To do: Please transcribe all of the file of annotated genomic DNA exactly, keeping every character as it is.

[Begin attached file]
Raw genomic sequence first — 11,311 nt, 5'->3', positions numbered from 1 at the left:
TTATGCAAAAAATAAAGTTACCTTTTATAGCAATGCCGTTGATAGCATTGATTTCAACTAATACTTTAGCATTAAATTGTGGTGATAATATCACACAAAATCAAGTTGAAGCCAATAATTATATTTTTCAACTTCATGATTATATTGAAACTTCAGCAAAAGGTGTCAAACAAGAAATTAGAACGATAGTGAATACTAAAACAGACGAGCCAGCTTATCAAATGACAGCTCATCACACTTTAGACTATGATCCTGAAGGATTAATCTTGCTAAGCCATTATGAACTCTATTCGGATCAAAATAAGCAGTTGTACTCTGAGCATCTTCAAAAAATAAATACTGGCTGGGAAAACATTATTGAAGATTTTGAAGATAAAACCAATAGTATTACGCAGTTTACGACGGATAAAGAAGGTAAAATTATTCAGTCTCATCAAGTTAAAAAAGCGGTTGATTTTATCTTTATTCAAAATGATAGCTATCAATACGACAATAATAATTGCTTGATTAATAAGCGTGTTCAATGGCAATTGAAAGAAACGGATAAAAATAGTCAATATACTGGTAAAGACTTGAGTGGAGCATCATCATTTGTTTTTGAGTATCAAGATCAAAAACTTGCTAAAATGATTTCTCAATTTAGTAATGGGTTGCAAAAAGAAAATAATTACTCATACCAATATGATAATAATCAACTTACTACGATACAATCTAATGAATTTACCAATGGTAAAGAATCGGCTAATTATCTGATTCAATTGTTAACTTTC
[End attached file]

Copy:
Raw genomic sequence first — 11,311 nt, 5'->3', positions numbered from 1 at the left:
TTATGCAAAAAATAAAGTTACCTTTTATAGCAATGCCGTTGATAGCATTGATTTCAACTAATACTTTAGCATTAAATTGTGGTGATAATATCACACAAAATCAAGTTGAAGCCAATAATTATATTTTTCAACTTCATGATTATATTGAAACTTCAGCAAAAGGTGTCAAACAAGAAATTAGAACGATAGTGAATACTAAAACAGACGAGCCAGCTTATCAAATGACAGCTCATCACACTTTAGACTATGATCCTGAAGGATTAATCTTGCTAAGCCATTATGAACTCTATTCGGATCAAAATAAGCAGTTGTACTCTGAGCATCTTCAAAAAATAAATACTGGCTGGGAAAACATTATTGAAGATTTTGAAGATAAAACCAATAGTATTACGCAGTTTACGACGGATAAAGAAGGTAAAATTATTCAGTCTCATCAAGTTAAAAAAGCGGTTGATTTTATCTTTATTCAAAATGATAGCTATCAATACGACAATAATAATTGCTTGATTAATAAGCGTGTTCAATGGCAATTGAAAGAAACGGATAAAAATAGTCAATATACTGGTAAAGACTTGAGTGGAGCATCATCATTTGTTTTTGAGTATCAAGATCAAAAACTTGCTAAAATGATTTCTCAATTTAGTAATGGGTTGCAAAAAGAAAATAATTACTCATACCAATATGATAATAATCAACTTACTACGATACAATCTAATGAATTTACCAATGGTAAAGAATCGGCTAATTATCTGATTCAATTGTTAACTTTC